The Telegraph: ancient Merv – in the TOP 10 highlights of the Silk road

Merv, one of the oldest historical sites of Turkmenistan, is among the ten greatest highlights of the Silk road, according to the The Telegraph.

The ranking also includes the cities of Shiraz (Iran), Almaty (Kazakhstan), Osh (Kyrgyzstan), Penjikent (Tajikistan), XI’an (China), Khiva, Bukhara, Samarkand (Uzbekistan), Orkhon river valley in Mongolia.

The first historical mention of Merv or Margu is contained in cuneiform texts. It is known that the Merv oasis was a home for the flourished centre of the Margiana civilization, which historians place on the same level with other world civilizations such as the Egyptian, Chinese, Mesopotamian, Harappan.

“In the medieval period, Merv was given a special epithet Shahjahan, that is literally translated as “the kings’ soul”. The other epithet, mentioned in the chronicles was “Mother of all Horasan cities” and “The City that the world rests on”,  writes President Gurbanguly Berdymuhamedov in his unique work “Turkmenistan –heart of the Great Silk road”, which tells about the role of the ancient caravan routes in the history of the Turkmen people and state.

State historical and cultural park Ancient Merv, listed by UNESCO as a World Heritage Site in 1999, and nowadays, as many centuries ago, serves as a center of cultural attraction. A visit to the Merv fortresses of Gyz gala, Erk gala, the mausoleum of the Seljuk ruler Sultan Sanjar and other monuments has become an essential part of the trendy tourist product on the Eurasian continent – traveling along the legendary Silk road.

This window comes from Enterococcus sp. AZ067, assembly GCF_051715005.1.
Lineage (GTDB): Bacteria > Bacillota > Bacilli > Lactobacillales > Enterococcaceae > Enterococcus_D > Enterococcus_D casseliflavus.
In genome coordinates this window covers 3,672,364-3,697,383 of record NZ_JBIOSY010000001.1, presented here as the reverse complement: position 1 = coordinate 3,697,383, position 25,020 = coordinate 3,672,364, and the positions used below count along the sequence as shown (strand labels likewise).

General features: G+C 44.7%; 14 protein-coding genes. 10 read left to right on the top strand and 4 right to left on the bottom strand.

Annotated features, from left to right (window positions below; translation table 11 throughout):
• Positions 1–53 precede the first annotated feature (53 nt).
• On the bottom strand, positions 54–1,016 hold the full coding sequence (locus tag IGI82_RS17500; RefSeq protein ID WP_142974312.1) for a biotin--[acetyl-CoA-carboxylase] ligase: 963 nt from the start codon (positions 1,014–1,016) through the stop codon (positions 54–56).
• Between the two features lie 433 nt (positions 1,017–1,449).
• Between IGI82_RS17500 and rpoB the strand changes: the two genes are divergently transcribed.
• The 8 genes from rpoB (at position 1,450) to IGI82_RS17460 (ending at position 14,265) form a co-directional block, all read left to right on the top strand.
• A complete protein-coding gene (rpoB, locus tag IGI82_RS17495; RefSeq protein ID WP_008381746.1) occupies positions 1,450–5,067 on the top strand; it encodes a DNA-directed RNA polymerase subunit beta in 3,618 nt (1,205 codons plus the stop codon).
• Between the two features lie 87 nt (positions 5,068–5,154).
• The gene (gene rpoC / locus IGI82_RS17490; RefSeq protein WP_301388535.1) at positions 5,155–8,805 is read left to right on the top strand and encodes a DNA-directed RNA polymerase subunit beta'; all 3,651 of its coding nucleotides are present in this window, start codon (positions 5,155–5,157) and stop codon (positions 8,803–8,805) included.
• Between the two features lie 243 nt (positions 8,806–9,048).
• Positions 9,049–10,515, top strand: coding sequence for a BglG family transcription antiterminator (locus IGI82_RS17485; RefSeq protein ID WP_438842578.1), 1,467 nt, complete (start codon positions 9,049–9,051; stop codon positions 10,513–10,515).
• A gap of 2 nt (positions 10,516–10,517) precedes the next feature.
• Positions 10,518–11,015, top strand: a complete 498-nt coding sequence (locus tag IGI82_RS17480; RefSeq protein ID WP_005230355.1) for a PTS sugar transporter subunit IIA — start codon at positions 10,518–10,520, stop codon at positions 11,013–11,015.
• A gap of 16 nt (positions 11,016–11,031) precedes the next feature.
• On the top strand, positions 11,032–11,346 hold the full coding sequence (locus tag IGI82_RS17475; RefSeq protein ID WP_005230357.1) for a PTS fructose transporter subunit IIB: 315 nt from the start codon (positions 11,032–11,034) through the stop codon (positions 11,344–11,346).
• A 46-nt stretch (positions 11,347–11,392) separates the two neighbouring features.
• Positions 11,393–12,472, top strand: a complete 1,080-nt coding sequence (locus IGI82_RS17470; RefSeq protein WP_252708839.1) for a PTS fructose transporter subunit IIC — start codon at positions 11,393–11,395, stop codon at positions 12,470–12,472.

The history is replete with examples of lengthy trade corridors, but, without exaggeration, none of them is comparable to the Silk road. And the reason is not even in the geographical scale. The Silk road was 6500 kilometers of extensive caravan trails that connected about four dozen countries.

The desire for the knowledge on the world around, keen interest in history, sports records, adventure spirit, wanderlust …everyone probably has their own motives, prompting to explore the medieval routes, which served not only for merchants, but also for movement of the great conquerors, scientists, writers and philosophers. Someone wants to visit the ruins of ancient settlements, markets of which traded with silk, salt, sugar, fragrant spices, ivory, precious stones and others aim to visit lands, crossed by the ideas of Buddhism, Taoism, Hinduism, Islam, Judaism and Christianity.

In the modern era, the Silk road is still the most reliable corridor connecting the East and the West with thousands of kilometers of electrified railways, highways, air flights and marine voyages, gas pipelines, high-voltage power lines, fiber-optic lines.

The ultramodern industrial clusters, cities and towns with developed transport and communication infrastructure emerged near the ancient Merv, Amul, Kunyaurgench, Nisa and other sites.

Turkmenistan is not only an active participant in the integration transformations taking place in Eurasia, driven by the idea of reviving the economic role of the Silk road, but also a strong supporter of the preservation, study and promotion of the great cultural and historical heritage of this grandiose route.